From time to time, it’s clear that mistakes happened. A young man who inherited his grandfather’s reliquary might remember that it contained a finger bone from St. John the Evangelist, when it was in fact the finger bone of some other St. John.
And not all of the mis-identified relics were honest mistakes. As there have been frauds and sinners from the beginning until now, fake relics were passed off as real.
The more important the relic, the more often mistakes happened, and the more often fraud happened. And what relic was more important than the True Cross?
The Meaning of Relics
If that’s true, if it can’t be proven that all of the relics of the True Cross are in fact bits of the cross on which Christ died, then what is the use of having these relics?
The value of the Cross isn’t in miracles. No one today is going to go find a sick woman to see if the relic in the altar of a parish church will cause her to be restored to health. Even St. Helena didn’t do that, after she once determined which of the unearthed pieces of wood was the True Cross.
The Cross isn’t a talisman. Instead, like all relics, it is an intersection of the world bound by time and space and the world where time and space have no relevance. It is an object that touches both time and the time outside of time. It connects where we are, our place, our time, with the Kingdom of Heaven.
In icons, this collision of worlds is shown by a mandorla, a set of concentric rings of white light that surrounds Jesus in icons of the Transfiguration and the Annunciation and the Anastasis.
Because God chose to break the barrier between Creator and Creation by taking on material flesh, the connections between this world and the Eternal World are mostly material. It’s not that God can’t approach us through a voice or a vision. He can, and sometimes he does. But more often, because of the Incarnation, he approaches us through matter.
Bits of bone or flesh. Dust from a grave. Oil weeping from an icon. A bit of wood from the True Cross.
Icons of Eternity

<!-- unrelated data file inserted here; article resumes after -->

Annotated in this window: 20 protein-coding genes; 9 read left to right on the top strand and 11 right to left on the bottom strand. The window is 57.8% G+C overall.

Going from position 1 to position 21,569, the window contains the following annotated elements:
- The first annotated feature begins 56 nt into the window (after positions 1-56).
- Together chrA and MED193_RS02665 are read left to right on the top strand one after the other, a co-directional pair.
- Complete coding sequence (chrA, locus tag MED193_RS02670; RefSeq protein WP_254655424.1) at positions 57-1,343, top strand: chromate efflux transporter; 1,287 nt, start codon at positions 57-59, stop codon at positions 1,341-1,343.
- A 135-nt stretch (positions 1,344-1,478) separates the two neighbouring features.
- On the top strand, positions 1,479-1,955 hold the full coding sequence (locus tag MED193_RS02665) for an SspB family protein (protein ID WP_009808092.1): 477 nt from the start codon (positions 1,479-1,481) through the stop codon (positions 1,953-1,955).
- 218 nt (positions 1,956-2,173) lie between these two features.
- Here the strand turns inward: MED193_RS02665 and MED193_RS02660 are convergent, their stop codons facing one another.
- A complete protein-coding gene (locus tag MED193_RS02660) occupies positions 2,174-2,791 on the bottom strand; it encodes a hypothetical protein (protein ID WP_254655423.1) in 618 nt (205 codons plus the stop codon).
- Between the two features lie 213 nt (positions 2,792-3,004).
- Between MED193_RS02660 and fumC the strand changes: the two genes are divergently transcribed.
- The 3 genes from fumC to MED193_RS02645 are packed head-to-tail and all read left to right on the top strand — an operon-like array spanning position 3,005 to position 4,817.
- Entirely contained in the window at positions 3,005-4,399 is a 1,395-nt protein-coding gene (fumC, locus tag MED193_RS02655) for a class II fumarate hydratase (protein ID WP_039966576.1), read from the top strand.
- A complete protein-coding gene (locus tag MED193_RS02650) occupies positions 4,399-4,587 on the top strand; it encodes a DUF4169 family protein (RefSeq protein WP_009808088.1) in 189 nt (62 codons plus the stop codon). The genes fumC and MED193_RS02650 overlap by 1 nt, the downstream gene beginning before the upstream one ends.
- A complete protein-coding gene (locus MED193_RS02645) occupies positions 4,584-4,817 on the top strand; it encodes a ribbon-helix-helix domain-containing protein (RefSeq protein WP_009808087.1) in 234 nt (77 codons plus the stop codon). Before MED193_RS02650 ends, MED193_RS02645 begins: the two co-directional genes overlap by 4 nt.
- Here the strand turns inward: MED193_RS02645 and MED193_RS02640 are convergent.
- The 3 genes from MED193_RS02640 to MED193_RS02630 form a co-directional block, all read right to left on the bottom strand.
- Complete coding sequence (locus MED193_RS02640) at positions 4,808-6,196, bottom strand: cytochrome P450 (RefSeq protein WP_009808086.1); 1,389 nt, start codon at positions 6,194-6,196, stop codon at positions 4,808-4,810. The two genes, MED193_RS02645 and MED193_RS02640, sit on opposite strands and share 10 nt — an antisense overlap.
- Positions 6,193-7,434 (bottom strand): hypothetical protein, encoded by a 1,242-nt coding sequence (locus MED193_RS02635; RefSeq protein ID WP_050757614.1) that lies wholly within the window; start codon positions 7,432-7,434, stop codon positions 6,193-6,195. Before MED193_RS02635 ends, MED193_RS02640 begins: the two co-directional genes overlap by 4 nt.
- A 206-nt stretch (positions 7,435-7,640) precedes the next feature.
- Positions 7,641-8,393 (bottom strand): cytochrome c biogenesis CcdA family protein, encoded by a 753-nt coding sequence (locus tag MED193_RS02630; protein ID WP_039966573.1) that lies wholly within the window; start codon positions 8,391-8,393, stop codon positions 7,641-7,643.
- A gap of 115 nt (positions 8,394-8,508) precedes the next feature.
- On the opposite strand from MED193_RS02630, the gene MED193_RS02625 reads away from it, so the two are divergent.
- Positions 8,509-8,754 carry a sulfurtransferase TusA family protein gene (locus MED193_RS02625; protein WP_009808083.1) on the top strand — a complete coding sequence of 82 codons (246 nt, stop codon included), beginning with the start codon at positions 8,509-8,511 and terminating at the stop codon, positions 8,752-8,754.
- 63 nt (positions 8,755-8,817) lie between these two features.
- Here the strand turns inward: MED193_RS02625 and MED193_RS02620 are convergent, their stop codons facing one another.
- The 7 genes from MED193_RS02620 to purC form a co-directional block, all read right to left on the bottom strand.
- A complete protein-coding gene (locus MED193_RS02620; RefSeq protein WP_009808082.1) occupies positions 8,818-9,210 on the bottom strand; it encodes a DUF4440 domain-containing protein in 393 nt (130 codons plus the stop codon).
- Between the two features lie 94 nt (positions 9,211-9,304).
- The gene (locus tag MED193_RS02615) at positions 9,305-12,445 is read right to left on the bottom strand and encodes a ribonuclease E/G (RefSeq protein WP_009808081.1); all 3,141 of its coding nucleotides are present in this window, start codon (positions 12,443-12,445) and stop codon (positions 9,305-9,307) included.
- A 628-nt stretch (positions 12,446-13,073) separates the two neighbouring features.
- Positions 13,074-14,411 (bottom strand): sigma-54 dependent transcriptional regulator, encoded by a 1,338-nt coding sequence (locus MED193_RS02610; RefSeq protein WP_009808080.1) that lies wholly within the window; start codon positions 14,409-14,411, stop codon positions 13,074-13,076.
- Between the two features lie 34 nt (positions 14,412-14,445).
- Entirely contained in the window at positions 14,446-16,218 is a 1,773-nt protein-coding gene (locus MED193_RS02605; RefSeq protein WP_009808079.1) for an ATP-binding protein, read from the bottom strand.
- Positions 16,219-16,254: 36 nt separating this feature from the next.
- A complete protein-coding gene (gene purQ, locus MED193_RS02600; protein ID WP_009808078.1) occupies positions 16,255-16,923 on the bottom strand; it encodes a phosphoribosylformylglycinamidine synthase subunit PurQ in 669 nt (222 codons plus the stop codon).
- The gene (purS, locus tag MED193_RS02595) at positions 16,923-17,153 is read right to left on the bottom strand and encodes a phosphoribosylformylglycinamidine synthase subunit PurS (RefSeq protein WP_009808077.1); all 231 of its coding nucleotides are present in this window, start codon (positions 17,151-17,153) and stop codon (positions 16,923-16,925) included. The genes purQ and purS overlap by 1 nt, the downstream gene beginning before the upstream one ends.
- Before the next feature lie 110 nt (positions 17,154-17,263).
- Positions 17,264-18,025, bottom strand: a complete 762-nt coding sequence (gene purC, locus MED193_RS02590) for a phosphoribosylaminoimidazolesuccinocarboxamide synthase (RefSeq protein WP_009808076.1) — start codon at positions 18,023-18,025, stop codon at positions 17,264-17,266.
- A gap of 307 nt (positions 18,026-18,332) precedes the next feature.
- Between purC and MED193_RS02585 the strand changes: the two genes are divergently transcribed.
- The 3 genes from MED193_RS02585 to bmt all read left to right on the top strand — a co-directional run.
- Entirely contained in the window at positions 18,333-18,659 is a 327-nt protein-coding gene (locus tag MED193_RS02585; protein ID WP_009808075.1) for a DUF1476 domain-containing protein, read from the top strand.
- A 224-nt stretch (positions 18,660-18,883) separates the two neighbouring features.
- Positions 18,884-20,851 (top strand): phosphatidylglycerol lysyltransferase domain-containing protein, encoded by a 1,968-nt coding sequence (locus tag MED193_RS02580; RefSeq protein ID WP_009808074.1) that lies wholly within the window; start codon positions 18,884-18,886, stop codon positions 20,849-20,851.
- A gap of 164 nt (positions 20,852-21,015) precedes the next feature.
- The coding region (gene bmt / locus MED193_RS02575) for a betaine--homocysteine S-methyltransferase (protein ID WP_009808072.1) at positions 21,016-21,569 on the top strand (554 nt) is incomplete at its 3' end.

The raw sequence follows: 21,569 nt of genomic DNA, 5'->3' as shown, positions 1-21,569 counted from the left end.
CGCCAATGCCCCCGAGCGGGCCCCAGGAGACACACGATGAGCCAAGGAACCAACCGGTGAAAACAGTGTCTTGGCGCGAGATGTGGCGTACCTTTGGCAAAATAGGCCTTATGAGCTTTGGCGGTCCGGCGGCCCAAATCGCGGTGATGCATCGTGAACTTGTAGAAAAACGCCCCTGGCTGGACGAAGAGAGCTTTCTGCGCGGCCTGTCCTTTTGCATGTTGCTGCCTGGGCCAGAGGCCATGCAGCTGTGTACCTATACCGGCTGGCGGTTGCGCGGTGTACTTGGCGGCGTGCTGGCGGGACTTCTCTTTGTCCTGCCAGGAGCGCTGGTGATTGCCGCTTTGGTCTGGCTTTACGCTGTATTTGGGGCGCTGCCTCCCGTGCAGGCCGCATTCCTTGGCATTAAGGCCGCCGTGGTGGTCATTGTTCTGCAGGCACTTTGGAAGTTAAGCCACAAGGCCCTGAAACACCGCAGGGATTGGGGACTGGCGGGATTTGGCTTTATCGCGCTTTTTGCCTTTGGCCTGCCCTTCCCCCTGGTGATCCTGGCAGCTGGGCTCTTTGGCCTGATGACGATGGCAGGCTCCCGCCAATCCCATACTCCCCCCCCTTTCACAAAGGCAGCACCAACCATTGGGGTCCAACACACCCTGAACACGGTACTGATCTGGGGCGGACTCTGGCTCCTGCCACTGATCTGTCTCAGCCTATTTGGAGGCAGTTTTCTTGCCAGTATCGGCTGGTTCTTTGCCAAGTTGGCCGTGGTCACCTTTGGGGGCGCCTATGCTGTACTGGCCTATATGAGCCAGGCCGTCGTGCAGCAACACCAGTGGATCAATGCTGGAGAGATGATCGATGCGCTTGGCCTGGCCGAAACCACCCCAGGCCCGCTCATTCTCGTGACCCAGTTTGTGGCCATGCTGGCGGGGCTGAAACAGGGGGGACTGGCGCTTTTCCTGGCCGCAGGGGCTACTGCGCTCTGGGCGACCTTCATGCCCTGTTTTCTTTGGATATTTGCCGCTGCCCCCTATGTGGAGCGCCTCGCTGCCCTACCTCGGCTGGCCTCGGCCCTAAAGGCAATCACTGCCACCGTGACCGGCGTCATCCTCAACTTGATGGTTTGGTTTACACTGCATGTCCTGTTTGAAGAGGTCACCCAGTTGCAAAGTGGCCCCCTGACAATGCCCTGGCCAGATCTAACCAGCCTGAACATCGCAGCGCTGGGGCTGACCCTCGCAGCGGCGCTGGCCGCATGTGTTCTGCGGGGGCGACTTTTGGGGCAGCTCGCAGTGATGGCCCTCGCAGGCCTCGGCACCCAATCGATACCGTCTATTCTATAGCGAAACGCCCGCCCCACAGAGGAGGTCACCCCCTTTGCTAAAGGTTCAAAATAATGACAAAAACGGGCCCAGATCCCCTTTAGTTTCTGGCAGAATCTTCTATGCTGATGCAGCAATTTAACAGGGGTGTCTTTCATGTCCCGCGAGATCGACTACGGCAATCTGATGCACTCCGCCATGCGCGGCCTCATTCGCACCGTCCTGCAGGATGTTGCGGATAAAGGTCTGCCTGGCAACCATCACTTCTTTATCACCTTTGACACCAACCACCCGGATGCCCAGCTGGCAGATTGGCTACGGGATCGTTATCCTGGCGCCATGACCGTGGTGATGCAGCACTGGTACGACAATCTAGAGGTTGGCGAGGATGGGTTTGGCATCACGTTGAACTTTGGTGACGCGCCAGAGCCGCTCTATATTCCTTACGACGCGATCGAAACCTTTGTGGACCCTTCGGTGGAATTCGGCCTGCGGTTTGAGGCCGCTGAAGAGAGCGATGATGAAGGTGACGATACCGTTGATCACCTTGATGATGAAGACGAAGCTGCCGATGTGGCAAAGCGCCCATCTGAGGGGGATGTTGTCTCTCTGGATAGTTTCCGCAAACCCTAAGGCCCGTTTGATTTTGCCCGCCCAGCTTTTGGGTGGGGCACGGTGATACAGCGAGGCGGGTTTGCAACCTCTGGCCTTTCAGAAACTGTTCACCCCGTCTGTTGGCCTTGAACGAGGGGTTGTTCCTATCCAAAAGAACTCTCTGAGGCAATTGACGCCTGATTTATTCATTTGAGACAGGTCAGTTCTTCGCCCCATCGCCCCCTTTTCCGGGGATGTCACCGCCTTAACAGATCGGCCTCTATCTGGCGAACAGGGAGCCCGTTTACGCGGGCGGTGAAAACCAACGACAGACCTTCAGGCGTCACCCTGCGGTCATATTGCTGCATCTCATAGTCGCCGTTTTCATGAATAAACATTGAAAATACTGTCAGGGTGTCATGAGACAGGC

A parish I used to attend has a relic from the True Cross. When it is placed on the icon stand in the middle of the church, and I approach it, I am overcome with awe.
Here, in a tiny fragment of wood in a tiny reliquary, death and Life meet. Here, a splinter of wood becomes a singularity, encompassing all that has been, and all that is, and all that will be.
And that is true whether, historically speaking, this particular bit of wood was ever physically part of the True Cross. Because if this bit of wood is not a relic, it is an icon, an image of that which is true. Whether a relic or an icon, this bit of wood transcends time and space, and connects us, our place, our time, with the Kingdom of Heaven.
The Exaltation of the Cross and a bed of basil: On the second Great Feast of the liturgical year, the Cross is placed on a bed of basil and carried in a solemn procession in the church. Not daffodils. Not roses. Basil Why basil?
St. Helena and the Cats of Cyprus: On her way home from Jerusalem, St. Helena stopped by Cyprus to leave a fragment of the True Cross with a monastery there. She found the island suffering from drought, hunger, and snakes. Determined to help, she sent the monastery a thousand cats.
Justinian and Theodora: A Love Story: St. Theodora, the wife and co-ruler with St. Justinian the Great, is one of my very favorite saints.
Books by Charlotte Riggle
This holiday classic shares the joy of Pascha through the eyes of a child. Find it on Amazon or Bookshop.org.
This delightful story is filled with friendship, prayer, sibling squabbles, a godparent’s story of St. Nicholas, and snow. Lots and lots of snow. Find it on Amazon or Bookshop.org.
In this collection of essays, women who are, or have been, single mothers share stories of their relationships with saints who were also single mothers. Charlotte’s story of the widow of Zarephath highlights the virtue of philoxenia. Find it on Amazon or Park End Books.